Local poetry event encourages political, social change

| 9/22/14 4:13pm

Each year, 100 Thousand Poets for Change chooses a day when poets, musicians and artists from around the world gather at local events to share poetry and their passion for social, political and environmental change. This year’s events will take place on Saturday at locations spread across 450 cities and about 100 countries.

Eight such events take place close to Hanover, including at the Kilton Library in Lebanon and First Unitarian Universalist Society in Exeter.

Local residents Deborah Mashibini and Frank Gould, who organized the Lebanon event, said they were attracted to the focus on art as a means of motivating broader societal change. Though the topics will vary based on the poets in attendance at any local event, common themes include environmental protection, concerns about peace and military engagement, women’s rights, human trafficking and animal rights.

This marks the first year that an event has been held in Lebanon, and much of Mashibini and Gould’s work has gone into promoting the event to spur interest among musicians and artists.

Gould has also contacted local high school teachers to encourage their students to share original work and attend the event.

“Here in the Upper Valley, the challenge is to network and get word out enough that poets who want to participate hear about it,” Mashibini said.

Mashibini, who previously organized a 100 Thousand Poets for Change event in St. Louis, said she enjoyed how the event drew poets and artists of all varieties.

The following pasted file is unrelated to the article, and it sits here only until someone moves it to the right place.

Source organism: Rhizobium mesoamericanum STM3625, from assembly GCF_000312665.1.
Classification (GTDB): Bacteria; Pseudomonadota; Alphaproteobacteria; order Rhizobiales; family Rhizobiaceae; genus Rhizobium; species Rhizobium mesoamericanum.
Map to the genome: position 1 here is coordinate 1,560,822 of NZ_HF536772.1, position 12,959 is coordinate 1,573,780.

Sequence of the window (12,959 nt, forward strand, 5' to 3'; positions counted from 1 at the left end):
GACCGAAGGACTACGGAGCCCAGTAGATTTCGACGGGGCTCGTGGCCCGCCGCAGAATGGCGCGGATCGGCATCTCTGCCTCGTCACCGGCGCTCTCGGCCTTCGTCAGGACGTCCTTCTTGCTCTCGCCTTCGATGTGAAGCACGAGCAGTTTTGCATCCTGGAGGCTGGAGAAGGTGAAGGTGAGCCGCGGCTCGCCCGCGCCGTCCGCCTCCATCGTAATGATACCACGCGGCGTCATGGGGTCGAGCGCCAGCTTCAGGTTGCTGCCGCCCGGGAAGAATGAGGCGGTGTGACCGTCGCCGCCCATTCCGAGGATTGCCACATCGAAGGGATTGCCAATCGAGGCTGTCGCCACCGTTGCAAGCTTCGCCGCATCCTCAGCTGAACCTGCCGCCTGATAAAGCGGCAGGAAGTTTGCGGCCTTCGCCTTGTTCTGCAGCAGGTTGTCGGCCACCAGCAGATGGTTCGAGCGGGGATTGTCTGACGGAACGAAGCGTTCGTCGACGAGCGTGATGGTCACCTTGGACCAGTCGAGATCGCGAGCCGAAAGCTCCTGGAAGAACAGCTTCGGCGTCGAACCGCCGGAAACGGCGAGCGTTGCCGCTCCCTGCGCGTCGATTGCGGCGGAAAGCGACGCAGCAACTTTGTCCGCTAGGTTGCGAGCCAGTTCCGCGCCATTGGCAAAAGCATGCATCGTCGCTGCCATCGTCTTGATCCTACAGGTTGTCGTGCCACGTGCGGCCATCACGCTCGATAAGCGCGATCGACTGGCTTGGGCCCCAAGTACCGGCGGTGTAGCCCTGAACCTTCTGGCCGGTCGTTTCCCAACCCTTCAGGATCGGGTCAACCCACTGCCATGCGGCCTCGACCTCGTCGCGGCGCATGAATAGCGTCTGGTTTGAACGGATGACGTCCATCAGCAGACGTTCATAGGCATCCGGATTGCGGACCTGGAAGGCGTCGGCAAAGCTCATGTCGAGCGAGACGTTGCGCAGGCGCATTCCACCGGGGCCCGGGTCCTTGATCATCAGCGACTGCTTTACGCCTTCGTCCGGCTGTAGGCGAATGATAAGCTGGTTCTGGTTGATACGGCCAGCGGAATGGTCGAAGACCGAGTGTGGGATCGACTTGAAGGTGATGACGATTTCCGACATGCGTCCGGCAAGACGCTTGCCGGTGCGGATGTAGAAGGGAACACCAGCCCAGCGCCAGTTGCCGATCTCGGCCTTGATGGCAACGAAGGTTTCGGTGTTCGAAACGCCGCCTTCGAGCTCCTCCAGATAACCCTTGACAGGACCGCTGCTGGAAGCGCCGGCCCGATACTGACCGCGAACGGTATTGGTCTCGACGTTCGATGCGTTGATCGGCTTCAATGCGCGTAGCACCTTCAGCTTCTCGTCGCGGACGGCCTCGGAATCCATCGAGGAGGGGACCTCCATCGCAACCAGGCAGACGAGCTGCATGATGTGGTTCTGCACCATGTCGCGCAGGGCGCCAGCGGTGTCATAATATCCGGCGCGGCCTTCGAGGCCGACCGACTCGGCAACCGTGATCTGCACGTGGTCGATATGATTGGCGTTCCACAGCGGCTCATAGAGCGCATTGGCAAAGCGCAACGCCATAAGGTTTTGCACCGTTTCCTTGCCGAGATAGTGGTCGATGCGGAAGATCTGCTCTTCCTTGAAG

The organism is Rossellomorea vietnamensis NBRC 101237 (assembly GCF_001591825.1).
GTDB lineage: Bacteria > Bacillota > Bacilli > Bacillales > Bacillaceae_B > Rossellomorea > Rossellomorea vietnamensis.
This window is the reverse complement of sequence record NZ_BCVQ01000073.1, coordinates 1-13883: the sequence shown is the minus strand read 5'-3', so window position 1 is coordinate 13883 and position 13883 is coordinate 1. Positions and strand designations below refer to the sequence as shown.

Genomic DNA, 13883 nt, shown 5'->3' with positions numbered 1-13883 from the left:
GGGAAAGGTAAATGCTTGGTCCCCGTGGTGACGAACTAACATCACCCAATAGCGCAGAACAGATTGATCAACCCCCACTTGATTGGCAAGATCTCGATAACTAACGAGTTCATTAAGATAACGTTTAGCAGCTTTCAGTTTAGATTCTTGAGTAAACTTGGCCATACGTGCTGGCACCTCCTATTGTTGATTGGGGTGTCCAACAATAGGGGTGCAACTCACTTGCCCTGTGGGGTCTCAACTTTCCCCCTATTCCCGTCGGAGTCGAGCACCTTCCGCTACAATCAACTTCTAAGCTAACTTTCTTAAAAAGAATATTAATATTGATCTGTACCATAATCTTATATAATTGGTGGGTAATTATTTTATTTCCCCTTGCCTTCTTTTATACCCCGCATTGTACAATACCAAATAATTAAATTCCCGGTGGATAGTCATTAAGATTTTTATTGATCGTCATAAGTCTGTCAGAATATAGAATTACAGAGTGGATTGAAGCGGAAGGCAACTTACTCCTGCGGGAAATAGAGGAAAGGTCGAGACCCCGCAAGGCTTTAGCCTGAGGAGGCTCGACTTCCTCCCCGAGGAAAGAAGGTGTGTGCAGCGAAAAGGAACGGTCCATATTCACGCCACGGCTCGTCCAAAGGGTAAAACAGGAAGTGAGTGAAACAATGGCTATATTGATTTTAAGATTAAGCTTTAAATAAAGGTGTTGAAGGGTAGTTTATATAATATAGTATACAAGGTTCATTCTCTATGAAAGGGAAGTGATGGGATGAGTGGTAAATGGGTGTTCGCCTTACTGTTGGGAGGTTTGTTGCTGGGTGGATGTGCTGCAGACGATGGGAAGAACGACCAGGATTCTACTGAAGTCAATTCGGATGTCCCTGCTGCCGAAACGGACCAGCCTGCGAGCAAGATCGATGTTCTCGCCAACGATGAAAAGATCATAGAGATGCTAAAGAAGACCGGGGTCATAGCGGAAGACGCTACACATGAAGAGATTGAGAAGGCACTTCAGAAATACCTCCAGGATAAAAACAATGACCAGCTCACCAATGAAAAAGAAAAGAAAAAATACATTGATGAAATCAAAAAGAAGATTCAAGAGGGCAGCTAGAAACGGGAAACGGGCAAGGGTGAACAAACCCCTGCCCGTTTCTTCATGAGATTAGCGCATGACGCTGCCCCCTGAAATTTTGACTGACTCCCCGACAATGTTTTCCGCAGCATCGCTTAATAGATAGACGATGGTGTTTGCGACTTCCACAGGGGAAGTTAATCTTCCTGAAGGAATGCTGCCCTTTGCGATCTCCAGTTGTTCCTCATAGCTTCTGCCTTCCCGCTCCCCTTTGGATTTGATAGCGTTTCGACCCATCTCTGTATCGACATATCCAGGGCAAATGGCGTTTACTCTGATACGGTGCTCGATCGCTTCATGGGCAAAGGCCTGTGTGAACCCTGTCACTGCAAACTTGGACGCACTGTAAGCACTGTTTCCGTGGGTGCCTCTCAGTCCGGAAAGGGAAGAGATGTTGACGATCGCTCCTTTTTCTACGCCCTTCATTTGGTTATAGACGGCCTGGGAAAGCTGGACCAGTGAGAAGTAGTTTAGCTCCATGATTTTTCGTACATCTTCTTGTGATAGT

Gould, who has three grandchildren, said any event that can improve the current world for his grandchildren is worthwhile.

“What I’m hoping is that we’ll have enough people there so that when we come to a close people are going to gather together and talk about various issues and maybe get involved in creating some change, not just writing poems about it,” Gould said.

Bob Moore, who organized the Exeter event, said he wants attendees to leave desiring to become more involved in some issues that artists discuss in their works.

This is the fourth 100 Thousand Poets for Change event that Moore has organized in Exeter.

“My long-term hope is that there may be a shift in some people’s views and they’ll see that we have these larger problems and look to say, ‘What can I do?’,” Moore said.

English and writing professor Nancy Crumbine, who plans to attend and read at the Lebanon event, said she believes that poetry is an especially productive medium to emphasize and argue for political and social change.

“There’s a compassion in the arts that’s immediate, and there’s always the need for that compassionate view,” Crumbine said. “Not only compassionate to other human beings, but compassionate to other species, and just for us to stop seeing ourselves as superior species, that we’re privileged and we own the earth is just ridiculous. ​And compassion to the earth itself. The arts are central in that.”

Mashibini described events like 100 Thousand Poets for Change as crucial to promoting a more conscientious public and peaceful coexistence among groups in conflict.

“There’s no point in my life in which the world has been at peace, and that’s really sad,” Mashibini said. “I would say anything that moves us towards coming to some common understanding and respect for each other as human beings is really important.”

100 Thousand Poets for Change events will also take place in Manchester and Brattleboro.

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